Faunics

By Jack Davis
Edited by Stan Dragland

Faunics
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Faunics is a fully articulated (compactly composed and beautifully structured) book of poems grounded in deep appreciation and knowledge of nature and in sophisticated language play (the sound and the sense), making it a strangely wonderful hybrid: animal kingdom meets Paul ... Read more


Overview

Faunics is a fully articulated (compactly composed and beautifully structured) book of poems grounded in deep appreciation and knowledge of nature and in sophisticated language play (the sound and the sense), making it a strangely wonderful hybrid: animal kingdom meets Paul Celan. Erudite yet unassuming, each of the small poems in this highly allusive book is like a seed: planted in a reader, it grows and grows. Emily Dickinson. This is a first book that has been quietly germinating for something like thirty years. Jack Davis has cared much more for his craft, for the making, than he has for getting out there and getting ahead. He has finally responded to Pedlar's often-repeated requests for a manuscript, Beth Follett having heard tell of this poetic genius happily working away in obscurity. Author, editor and publisher are perfectly met in Faunics, a poetic project of deep substance and virtuosic musicality.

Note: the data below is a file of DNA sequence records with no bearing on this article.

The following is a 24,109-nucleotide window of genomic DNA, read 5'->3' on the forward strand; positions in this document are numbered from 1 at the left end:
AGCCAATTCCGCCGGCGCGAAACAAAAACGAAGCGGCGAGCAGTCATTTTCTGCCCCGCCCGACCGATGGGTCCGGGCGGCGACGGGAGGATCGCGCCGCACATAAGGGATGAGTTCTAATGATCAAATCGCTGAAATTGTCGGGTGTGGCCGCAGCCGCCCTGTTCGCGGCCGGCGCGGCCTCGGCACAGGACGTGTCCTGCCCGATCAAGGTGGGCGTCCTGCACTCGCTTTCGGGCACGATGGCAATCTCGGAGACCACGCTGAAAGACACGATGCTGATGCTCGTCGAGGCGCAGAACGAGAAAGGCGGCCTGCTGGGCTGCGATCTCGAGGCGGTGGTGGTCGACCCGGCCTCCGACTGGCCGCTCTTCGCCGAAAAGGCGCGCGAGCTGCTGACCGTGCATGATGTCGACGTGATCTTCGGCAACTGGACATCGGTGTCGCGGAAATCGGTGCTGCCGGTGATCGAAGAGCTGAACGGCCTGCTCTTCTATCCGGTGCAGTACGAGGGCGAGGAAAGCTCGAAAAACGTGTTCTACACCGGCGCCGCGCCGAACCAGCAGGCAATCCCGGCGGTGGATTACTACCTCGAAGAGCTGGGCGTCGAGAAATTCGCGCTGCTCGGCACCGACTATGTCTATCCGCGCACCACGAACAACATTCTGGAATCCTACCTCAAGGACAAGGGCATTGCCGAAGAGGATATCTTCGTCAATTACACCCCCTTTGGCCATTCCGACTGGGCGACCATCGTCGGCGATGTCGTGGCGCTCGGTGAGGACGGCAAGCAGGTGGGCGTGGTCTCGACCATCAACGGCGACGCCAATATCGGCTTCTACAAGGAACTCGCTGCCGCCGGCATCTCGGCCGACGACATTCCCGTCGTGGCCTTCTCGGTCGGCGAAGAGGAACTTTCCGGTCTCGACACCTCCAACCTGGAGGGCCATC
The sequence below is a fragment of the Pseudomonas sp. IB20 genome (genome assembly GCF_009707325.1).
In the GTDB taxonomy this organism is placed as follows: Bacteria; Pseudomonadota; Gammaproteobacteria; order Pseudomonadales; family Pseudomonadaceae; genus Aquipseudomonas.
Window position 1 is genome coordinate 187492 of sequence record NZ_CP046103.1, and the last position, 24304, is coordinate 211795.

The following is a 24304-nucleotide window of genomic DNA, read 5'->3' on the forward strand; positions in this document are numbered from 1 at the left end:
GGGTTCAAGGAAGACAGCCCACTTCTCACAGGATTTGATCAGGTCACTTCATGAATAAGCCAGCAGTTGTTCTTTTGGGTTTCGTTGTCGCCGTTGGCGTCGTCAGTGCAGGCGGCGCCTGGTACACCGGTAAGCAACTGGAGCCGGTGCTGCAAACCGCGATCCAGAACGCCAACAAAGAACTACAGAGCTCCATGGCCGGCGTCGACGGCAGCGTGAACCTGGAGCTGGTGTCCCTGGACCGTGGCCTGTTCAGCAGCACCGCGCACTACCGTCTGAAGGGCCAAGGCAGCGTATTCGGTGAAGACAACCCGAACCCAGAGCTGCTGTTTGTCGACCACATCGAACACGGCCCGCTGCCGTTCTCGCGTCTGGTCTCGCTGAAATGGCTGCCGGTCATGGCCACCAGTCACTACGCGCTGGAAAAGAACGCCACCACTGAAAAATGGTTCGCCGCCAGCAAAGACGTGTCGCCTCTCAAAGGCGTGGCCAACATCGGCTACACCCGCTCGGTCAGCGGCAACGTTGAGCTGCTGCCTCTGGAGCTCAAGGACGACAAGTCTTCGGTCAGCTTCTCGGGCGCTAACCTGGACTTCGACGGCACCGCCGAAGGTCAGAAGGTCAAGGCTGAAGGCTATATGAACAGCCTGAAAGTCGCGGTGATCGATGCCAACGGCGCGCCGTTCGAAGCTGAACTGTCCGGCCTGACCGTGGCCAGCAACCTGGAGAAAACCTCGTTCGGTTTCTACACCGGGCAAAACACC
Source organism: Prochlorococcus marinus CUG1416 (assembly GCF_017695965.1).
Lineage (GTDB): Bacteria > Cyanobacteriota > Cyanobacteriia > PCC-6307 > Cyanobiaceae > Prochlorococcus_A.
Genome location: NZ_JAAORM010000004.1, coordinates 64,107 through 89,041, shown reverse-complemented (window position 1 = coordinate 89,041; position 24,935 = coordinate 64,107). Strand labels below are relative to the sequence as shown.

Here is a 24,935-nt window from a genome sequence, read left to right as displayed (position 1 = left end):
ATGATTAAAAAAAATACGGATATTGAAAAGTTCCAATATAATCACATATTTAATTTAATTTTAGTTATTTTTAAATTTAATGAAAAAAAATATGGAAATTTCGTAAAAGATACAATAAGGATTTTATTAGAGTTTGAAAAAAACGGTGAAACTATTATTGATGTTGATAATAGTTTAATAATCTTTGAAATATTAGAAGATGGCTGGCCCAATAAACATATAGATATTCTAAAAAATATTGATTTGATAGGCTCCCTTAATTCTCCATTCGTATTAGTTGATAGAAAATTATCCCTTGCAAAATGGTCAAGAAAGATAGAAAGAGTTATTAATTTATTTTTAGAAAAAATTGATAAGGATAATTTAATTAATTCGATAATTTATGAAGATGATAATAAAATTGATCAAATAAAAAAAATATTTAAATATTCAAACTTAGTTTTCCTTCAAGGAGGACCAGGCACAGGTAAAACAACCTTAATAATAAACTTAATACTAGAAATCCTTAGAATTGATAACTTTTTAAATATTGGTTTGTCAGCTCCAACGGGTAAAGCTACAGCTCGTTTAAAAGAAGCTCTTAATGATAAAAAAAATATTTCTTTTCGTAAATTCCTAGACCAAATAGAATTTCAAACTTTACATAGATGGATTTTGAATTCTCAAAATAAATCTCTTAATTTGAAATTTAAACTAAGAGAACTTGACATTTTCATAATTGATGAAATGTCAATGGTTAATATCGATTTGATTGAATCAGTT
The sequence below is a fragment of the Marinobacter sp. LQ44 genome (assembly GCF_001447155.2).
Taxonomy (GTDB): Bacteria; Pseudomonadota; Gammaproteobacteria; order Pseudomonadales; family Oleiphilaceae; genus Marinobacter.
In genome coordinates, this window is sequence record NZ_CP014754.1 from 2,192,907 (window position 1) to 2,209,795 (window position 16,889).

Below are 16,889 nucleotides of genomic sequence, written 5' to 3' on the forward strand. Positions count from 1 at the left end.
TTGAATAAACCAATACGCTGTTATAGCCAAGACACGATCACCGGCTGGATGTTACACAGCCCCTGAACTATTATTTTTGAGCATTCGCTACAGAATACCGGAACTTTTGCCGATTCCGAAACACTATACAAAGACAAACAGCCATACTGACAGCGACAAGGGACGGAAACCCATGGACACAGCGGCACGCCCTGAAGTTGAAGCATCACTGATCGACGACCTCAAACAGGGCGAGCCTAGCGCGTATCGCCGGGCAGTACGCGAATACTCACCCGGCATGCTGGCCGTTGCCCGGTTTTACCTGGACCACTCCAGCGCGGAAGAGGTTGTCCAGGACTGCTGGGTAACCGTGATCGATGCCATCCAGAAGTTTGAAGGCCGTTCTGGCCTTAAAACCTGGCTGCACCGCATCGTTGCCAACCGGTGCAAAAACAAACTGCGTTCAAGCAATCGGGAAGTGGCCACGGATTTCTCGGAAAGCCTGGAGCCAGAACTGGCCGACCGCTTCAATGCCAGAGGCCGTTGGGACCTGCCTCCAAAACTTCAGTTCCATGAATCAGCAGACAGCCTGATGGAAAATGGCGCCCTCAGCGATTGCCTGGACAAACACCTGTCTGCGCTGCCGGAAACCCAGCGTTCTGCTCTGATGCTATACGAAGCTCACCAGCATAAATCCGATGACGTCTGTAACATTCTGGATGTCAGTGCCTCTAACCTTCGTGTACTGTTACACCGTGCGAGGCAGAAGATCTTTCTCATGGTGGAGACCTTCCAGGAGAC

Jack Davis

Jack Davis was born in northern Ontario and lives in Parry Sound. For the past ten summers he has lived and worked at a remote fire lookout in the woods of northernmost northern Alberta. He is a friend to animals. Faunics is his first book.

Stan Dragland

Stan Dragland is originally from Alberta and now lives in St. John’s, Newfoundland. He was educated at The University of Alberta and Queen’s University and is Professor Emeritus, Department of English, The University of Western Ontario. He was founder of Brick Magazine and Brick Books, and is still active with the latter. Among his books are Wilson MacDonald’s Western Tour (critical collage), Peckertracks (novel), Journeys Through Bookland and Other Passages (fiction and non-fiction), The Bees of the Invisible: Essays in English Canadian Writing, Floating Voice: Duncan Campbell Scott and the Literature of Treaty 9 (criticism), Apocrypha: Further Journeys (non-fiction), Stormy Weather: Foursomes (prose poems) and The Drowned Lands (novel).

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